I’ve come to the realization that I’ve been a shoddy friend.
More specifically, I’ve been a shoddy long-distance friend. It took rereading a syllabus, checking out a library book (gasp!) and being a college freshman away from home to realize it.
First, the syllabus: when I read professor Dennis Washburn’s “Read the World” syllabus on the first day of fall term, I was taken aback. Nestled with the course description and learning objectives was a strange header: Washburn’s email policy.
“I welcome face-to-face conversations with you,” he wrote. “No absences will be excused over email. No extensions will be granted over email. If you have classes that conflict with my office hours, you are welcome to email me to arrange in-person meetings, or to arrange phone conversations with me.”
I smiled. How New England, I thought patronizingly while refreshing Facebook absentmindedly. Washburn’s policy, while principled, seemed inconveniently traditional. While face-to-face interactions are undoubtedly more nuanced than digital ones, isn’t it simply more efficient and thus better to conduct business over email?
Sherry Turkle would disagree. Turkle is the Abby Rockefeller Mauzé professor of the Social Studies of Science and Technology at the Massachusetts Institute of Technology and author of “Alone Together: Why We Expect More from Technology and Less from Each Other.” Last week, I watched the abridged version of the argument in her paired TED talk, “Connected, but Alone?”. Afterward, I walked to Baker Berry Library and checked out her book.
I had expected Turkle’s criticism of human interaction in the monsoon of 21st century technology to be another finger-waving warning that “anything you put on the internet stays there forever!” We all know this; we also know, as we’ve been told countless times, that social media is constructed to show someone’s highlight reel, that it’s easy to hide behind a screen and that time spent on technology depletes what little time we have for precious face-to-face interactions. We know that technology can be both a springboard and a crutch.
But what I didn’t realize is the extent to which all of my technological connections are filtered. It’s not just Instagram photos that are retouched, edited, censored until disconcertingly flawless; it’s my emails, my texts and my instant messages. “Whenever one has time to write, edit and delete,” Turkle argues in Alone Together, “there is room for performance.” Additionally, there is room for time: time to craft a witty text, time to proofread my thoughts and time to appear just a tad funnier, smarter and a million other superlatives than I am.
Is Turkle right? Although I know that my loosely termed Facebook “friends” and Instagram followers see Superlative Julia, do my true friends outside of Hanover see a flattened Julia, too?
If they do, it’s because I perpetuate it. When friends bring up personal problems via digital media, I ask the same questions, offer the same support and posit the same advice as I do in-person. But when I’m running late to class, earning a subpar grade on a paper and losing my room key, it’s a whole lot easier to text back “Everything’s great, thanks!” to “How’s college so far???”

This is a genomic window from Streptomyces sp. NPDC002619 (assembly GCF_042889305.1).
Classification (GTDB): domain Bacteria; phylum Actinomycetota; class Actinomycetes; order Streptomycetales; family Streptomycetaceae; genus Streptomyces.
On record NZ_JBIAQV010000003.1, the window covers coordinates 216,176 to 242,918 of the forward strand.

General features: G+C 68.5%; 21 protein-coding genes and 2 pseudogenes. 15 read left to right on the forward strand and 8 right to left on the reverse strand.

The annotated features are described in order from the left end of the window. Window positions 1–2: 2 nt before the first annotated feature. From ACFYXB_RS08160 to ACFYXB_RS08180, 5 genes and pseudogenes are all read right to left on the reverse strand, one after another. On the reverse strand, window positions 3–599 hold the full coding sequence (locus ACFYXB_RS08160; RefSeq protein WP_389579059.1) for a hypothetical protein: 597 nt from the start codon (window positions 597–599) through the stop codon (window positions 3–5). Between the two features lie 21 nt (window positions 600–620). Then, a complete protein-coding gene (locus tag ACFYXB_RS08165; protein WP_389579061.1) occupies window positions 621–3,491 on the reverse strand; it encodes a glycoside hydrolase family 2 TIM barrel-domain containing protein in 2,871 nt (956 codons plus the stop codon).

I’ve sent and received the above text more times than I can count. Since we packed our bags and parted ways, my Chicagoan friendships have gone from nuanced to flat. I’ve gone from noticing the little things in their replies to texting impersonal check-ins. And while the ability to check in with friends is an unbelievable advantage of modern technology, two-second “how are you” texts are thoughtful but not really probing. When my phone lights up with a “how’s everything?” from a girlfriend at Princeton University, I don’t reply with a vulnerable and lengthy text detailing the good, the bad and the ugly of freshman fall, even though I know she would listen to every word. If I do type out an epic about how everything really is, it’s tantalizing to edit myself down to the noncommittal — emotional baggage is backbreaking, so it’s best to appear “chill.”
Thus, my long-distance friendships are still friendships, but friendships “that can always be interrupted,” according to Turkle.
Honestly, I don’t want to be interrupted. And I don’t want to be the interrupter. I want to stop saying “sorry, didn’t see your text!” hours later because we all know that’s garbage. My few deep friendships from home are too important for me to check off with a check-in text.
I realize that I haven’t always been there for my closest friends as I navigate the steep learning curve of transitioning into college. I can do better.
So I might try letter writing. Although handwritten letters may seem archaic in the age of texting, writing a letter is purposeful: it requires forethought and a time commitment. Rather than antiquated, I regard my friends who write handwritten letters as downright classy.
I might leave voicemails, as so few friends actually pick up the phone. But at least voicemails convey tone, are detailed and are authentic, unlike texting. Even a game of phone tag allows you the pleasure of hearing an old friend’s voice.
Or I might adopt Washburn’s email policy.
“I welcome face-to-face conversations with you,” I’ll declare. “No lame apologies will be excused over text. No smoothed-over appearances of “chill” will be accepted over Facebook Messenger. If you have insanely busy schedules that conflict with my own, you are welcome to email me to arrange in-person meetings, or to arrange phone conversations with me.”
Or maybe a long, uninterrupted FaceTime call will do.